Tech Industry

Intel's Prescott chip gets rebuilt for speed

The chipmaker redesigns a key element in the upcoming Pentium 4 spinoff to allow it to hit higher speeds--but analysts aren't expecting an early turbo boost.

Intel has redesigned a key element in an upcoming version of the Pentium 4 processor to allow the chip to hit higher speeds, but analysts say the change may only incrementally improve performance at first.

The Prescott processor, an enhanced version of the Pentium 4 set for release in early February, will feature a pipeline--the equivalent of a assembly line inside a chip--that will be substantially longer than the 20-stage pipeline on current Pentium 4s, according to sources.

Some sources say the Prescott pipeline will be about 30 stages.

Extending the pipeline in this manner will likely help Intel achieve its goal of selling desktop chips that run at 4GHz in 2004. (The chip will likely debut at about 3.4GHz, according to sources.)

An Intel representative would not confirm the length of the Prescott pipeline but said it was indeed longer than the one found on the Pentium 4.

"It will have a larger pipeline," the representative said. "The larger the pipeline, you can do less work per clock and speed up the processor."

However, the change will also likely create controversy, in that critics are likely to say Intel is increasing the speed of its chips merely for show. Consumers and many businesses tend to concentrate on chip speed, measured in gigahertz, when choosing a PC to buy. The higher the speed, the higher the price tends to be.

When it went from the Pentium III to the Pentium 4 in 2000, Intel increased the pipeline from 10 stages to 20.

While the longer pipeline has allowed performance to escalate, the additional speed initially provided marginal benefits at best. The 1.4GHz Pentium 4 that came out at that time didn't provide an advantage over the 1GHz Pentium III with many applications, according to testers, and often underperformed the then state-of-the-art 1.2GHz Athlon, from Advanced Micro Devices, which featured a 15-stage pipeline.

"All of the people who complained about the 20-stage pipeline will complain again," said Peter Glaskowsky, editor in chief of In-Stat/MDR's Microprocessor Report, who could not discuss any details of Prescott's pipeline. "Intel seems to be in love with deep pipelines for boosting clock speed."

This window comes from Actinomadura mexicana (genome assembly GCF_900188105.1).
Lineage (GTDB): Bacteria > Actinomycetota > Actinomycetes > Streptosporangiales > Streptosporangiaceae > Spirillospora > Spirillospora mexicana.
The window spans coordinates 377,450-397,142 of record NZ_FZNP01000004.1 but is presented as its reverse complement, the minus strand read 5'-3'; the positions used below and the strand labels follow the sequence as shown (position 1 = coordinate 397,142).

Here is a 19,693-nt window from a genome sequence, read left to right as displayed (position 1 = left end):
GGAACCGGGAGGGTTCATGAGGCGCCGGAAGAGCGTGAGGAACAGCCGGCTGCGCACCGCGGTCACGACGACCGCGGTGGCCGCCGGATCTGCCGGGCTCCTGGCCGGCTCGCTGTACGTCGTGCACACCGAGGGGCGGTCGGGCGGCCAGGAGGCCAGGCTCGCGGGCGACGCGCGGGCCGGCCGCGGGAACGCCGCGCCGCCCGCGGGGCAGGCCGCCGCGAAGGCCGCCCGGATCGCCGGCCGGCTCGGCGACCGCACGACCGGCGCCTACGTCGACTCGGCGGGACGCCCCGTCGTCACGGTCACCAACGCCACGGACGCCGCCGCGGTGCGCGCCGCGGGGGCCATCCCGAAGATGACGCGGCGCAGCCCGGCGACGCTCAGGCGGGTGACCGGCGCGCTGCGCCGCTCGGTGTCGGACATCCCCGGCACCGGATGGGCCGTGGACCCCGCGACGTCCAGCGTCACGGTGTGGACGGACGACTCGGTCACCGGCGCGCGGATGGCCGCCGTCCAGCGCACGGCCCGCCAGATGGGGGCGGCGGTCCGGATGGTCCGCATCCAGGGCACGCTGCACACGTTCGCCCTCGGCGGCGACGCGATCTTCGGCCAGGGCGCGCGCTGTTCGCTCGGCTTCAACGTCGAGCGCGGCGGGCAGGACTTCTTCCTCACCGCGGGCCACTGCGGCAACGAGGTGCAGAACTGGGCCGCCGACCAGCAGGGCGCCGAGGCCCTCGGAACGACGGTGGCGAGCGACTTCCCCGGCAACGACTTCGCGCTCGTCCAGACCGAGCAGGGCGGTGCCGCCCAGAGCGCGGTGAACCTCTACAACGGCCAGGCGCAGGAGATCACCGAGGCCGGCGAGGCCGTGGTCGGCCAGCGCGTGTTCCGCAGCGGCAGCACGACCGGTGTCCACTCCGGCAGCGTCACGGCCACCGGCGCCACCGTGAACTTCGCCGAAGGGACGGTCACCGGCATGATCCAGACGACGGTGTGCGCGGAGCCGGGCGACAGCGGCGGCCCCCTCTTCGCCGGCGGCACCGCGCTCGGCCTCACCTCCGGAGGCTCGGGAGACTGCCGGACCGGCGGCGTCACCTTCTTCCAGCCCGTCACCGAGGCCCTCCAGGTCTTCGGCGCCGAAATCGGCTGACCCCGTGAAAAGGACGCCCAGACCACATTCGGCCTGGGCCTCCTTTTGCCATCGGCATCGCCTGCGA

Glaskowsky speculated that the longer pipeline could exist to provide other performance benefits. The complete underlying architecture of Prescott at this point is not fully understood outside of Intel, he said.

In the pipeline
The pipeline is one of the significant elements in the design of a microprocessor. Chips with short pipelines can accomplish more tasks at once, but they run slower, churning at fewer cycles per second.

Increasing the pipeline enables a chip to break down various tasks into smaller ones, but since there are more individual tasks to accomplish, more work doesn't necessarily get done.

A longer pipeline can also cause more delays, as a result of errors. If an operation goes awry on stage 18, the processor has to retrace its steps back to an earlier stage so that the calculation can be performed with the correct data. With shorter pipelines, there are often fewer stages to redo.

The contrast can be seen in a comparison between AMD's Athlon 64 3200 and Intel's 3.2GHz Pentium 4. Both chips roughly provide about the same performance, but the Athlon 64 runs at 2GHz and has a 12-stage pipeline.

The emphasis on speed dimmed a bit at Intel in 2003: The Santa Clara, Calif.-based chipmaker only sped up the Pentium 4 family twice. It also emphasized overall performance, rather than raw megahertz, when marketing its Pentium M notebook chips.

Still, the subtle shift seems to have been made more as a result of practical considerations than of philosophical conflicts. The Pentium M runs at a much slower speed than the Pentium 4 does (and comes with a shorter pipeline) to conserve energy.

"Despite what they say, they have to stay on the gigahertz train," said Mark Margevicius, an analyst at Gartner.

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AMD, however, will be able to counter with marketing magic of its own. The company controls its so-called performance numbers. The performance numbers, such as 3200, are supposed to correspond to a performance scale established by AMD. Nonetheless, they tend to closely track the gigahertz figures found on the Pentium 4. In other words, if Intel comes out with a 4GHz Pentium 4, there's nothing to stop AMD calling a chip the Athlon 64 4000, regardless of the underlying clock speed.

The pipeline won't be the only enhancement to Prescott, the Intel representative added. The chip will also contain a 1MB cache, which is a memory pool on the processor for rapid data access. Current Pentium 4s have a 512KB cache.

Prescott will also feature better hyperthreading, a function that lets a chip process applications simultaneously, and new multimedia instructions for video or music processing.

Kai Schmerer of ZDNet Germany reported from Munich. CNET News.com's Michael Kanellos reported from San Francisco.